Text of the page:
Penn State-Michigan State Blood Donor Challenge

Collecting blood on a college campus is never easy. There are different sponsor contacts each year, sometimes each semester; priorities are not what we want them to be; there may be no location to run a blood drive or it costs money to rent the space. One thing consistently works in our favor however, and that is competition.

There is nothing like good head-to-head competition to bring out donors. Whether it is against another competing school or among student organizations, nothing brings out students more than a desire to win.

At Penn State each fall for the last 26 years we have had a blood collection challenge against another football opponent. First it was the Pitt-Penn State Blood Donor Challenge. When that football rivalry ceased, the Penn State-Michigan State Blood Donor Challenge was born.

The Challenge, as it is known at Penn State, has been against Michigan State for the last 14 years has collected over 49,000 units of blood between the two schools. This Challenge also brings out a huge number of first time blood donors which is really our goal on any college campus—to make these students donors for life.

The Challenge is certainly a competition between the two schools. But there is a more important reason. It gives both the Greater Alleghenies Blood Region and the Great Lakes Blood Region a boost to sometimes lethargic collections around the holidays. The Challenge runs the approximately three weeks leading up to the Penn State-Michigan State football game usually played the Saturday before Thanksgiving.

Both schools schedule 2,000 units to be collected during the designated time period. Penn State won this year’s Challenge by a score of 2170 to 1943 and is ahead in the series 9-5. This year, Penn State broke the elusive 2,000 unit mark, never before done in the history of the Challenge, collecting 108.5 percent of the goal.

A campaign like this is not easy but it is certainly fun and worth doing if you have successful planning. There are four factors that I feel are absolutely critical in the success of our Challenge and the blood collection program at Penn State in general.

First, all blood drives have a sponsor. There is NO site only blood drives here. Whether it is a student organization or a faculty/staff unit, all drives are sponsored. We work with many service organizations in which volunteerism is part of their mission. Many fraternities and sororities also have a service/philanthropy aspect in their charter.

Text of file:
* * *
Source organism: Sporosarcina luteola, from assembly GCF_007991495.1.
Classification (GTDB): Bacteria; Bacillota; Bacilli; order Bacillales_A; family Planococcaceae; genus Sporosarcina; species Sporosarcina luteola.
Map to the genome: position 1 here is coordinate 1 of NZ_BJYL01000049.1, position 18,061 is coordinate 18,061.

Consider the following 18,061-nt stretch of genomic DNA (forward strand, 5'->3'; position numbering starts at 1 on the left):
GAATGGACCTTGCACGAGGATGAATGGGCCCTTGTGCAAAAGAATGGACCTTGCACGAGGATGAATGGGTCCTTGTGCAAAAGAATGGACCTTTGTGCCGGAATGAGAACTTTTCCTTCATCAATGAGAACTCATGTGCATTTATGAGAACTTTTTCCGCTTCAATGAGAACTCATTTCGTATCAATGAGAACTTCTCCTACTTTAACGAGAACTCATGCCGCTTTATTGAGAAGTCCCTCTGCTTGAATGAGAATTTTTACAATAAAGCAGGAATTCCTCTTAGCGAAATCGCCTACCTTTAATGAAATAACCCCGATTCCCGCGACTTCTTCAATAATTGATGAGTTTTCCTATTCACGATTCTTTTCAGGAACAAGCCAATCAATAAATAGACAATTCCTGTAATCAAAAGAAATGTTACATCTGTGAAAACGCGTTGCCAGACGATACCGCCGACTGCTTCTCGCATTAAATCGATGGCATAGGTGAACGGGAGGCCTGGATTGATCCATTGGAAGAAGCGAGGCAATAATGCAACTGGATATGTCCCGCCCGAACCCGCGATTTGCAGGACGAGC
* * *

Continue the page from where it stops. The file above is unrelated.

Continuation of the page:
Second, all sponsors have a planning meeting and understand their responsibilities—donor recruitment, publicity, volunteers and canteen on the day of the drive. All planning meetings have an agenda. We discuss the drive goal, our regional daily goal and territory and how they as a sponsor fit into the big picture. We spend a lot of time on donor recruitment strategies including sign up tables, chalk boarding, Face Book events, class announcements and presentations to their organization. They know what they have to do and how to do it.

Third, donors have scheduled appointments. All Penn State drives are appointment drives and are scheduled in eDonor. Penn State donors know that if they have an appointment they will be taken as a priority over walk in donors. We have developed a system that works to honor these appointments at all blood drives. The goal is to have all donors into their health history within 15 minutes of their appointment time. We do everything possible to make sure that happens.

The last factor is one that is absolutely controllable. We need to make sure that everything is done on our end as Red Cross staff to make the drive run smoothly. We need to do our job. We need to make sure the room is reserved, set up and open when the staff arrives. We need to be sure the drive is goaled properly to assure adequate staffing. We need to be sure there are enough volunteers scheduled and the canteen is available to run the drive. Finally, we need to be sure our donors are scheduled and dispersed throughout the day so the staff is not overwhelmed at the beginning and end of the drives.

The Penn State-Michigan State Blood Donor Challenge is one campaign that works to help Penn State reach its yearly collection goal of 8,000 units. Making any college collection program work takes time and effort. The keys are proper planning and great sponsor groups, mixed with a little fun.

Wendi Keeler, Field Rep for Penn State

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